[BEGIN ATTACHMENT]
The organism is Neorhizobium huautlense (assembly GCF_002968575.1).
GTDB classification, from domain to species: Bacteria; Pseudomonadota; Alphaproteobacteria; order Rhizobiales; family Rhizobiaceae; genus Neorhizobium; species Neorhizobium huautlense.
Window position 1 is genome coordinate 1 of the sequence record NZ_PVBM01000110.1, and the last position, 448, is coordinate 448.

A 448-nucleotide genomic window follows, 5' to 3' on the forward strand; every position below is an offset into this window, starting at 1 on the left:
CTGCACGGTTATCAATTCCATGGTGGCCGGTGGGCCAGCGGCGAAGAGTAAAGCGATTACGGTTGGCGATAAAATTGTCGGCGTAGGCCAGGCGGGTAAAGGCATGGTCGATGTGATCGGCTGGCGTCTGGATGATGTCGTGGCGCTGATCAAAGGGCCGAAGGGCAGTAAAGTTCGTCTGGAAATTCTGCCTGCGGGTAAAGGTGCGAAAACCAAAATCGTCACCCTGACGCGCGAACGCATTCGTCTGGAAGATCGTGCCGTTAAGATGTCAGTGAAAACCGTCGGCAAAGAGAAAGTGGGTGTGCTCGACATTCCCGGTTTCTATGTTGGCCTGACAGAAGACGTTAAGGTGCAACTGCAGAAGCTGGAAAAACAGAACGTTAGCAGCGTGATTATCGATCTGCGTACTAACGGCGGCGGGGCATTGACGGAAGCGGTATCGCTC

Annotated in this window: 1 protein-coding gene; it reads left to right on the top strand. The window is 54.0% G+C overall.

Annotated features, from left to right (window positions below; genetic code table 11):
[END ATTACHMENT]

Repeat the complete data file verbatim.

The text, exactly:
The organism is Neorhizobium huautlense (assembly GCF_002968575.1).
GTDB classification, from domain to species: Bacteria; Pseudomonadota; Alphaproteobacteria; order Rhizobiales; family Rhizobiaceae; genus Neorhizobium; species Neorhizobium huautlense.
Window position 1 is genome coordinate 1 of the sequence record NZ_PVBM01000110.1, and the last position, 448, is coordinate 448.

A 448-nucleotide genomic window follows, 5' to 3' on the forward strand; every position below is an offset into this window, starting at 1 on the left:
CTGCACGGTTATCAATTCCATGGTGGCCGGTGGGCCAGCGGCGAAGAGTAAAGCGATTACGGTTGGCGATAAAATTGTCGGCGTAGGCCAGGCGGGTAAAGGCATGGTCGATGTGATCGGCTGGCGTCTGGATGATGTCGTGGCGCTGATCAAAGGGCCGAAGGGCAGTAAAGTTCGTCTGGAAATTCTGCCTGCGGGTAAAGGTGCGAAAACCAAAATCGTCACCCTGACGCGCGAACGCATTCGTCTGGAAGATCGTGCCGTTAAGATGTCAGTGAAAACCGTCGGCAAAGAGAAAGTGGGTGTGCTCGACATTCCCGGTTTCTATGTTGGCCTGACAGAAGACGTTAAGGTGCAACTGCAGAAGCTGGAAAAACAGAACGTTAGCAGCGTGATTATCGATCTGCGTACTAACGGCGGCGGGGCATTGACGGAAGCGGTATCGCTC

Annotated in this window: 1 protein-coding gene; it reads left to right on the top strand. The window is 54.0% G+C overall.

Annotated features, from left to right (window positions below; genetic code table 11):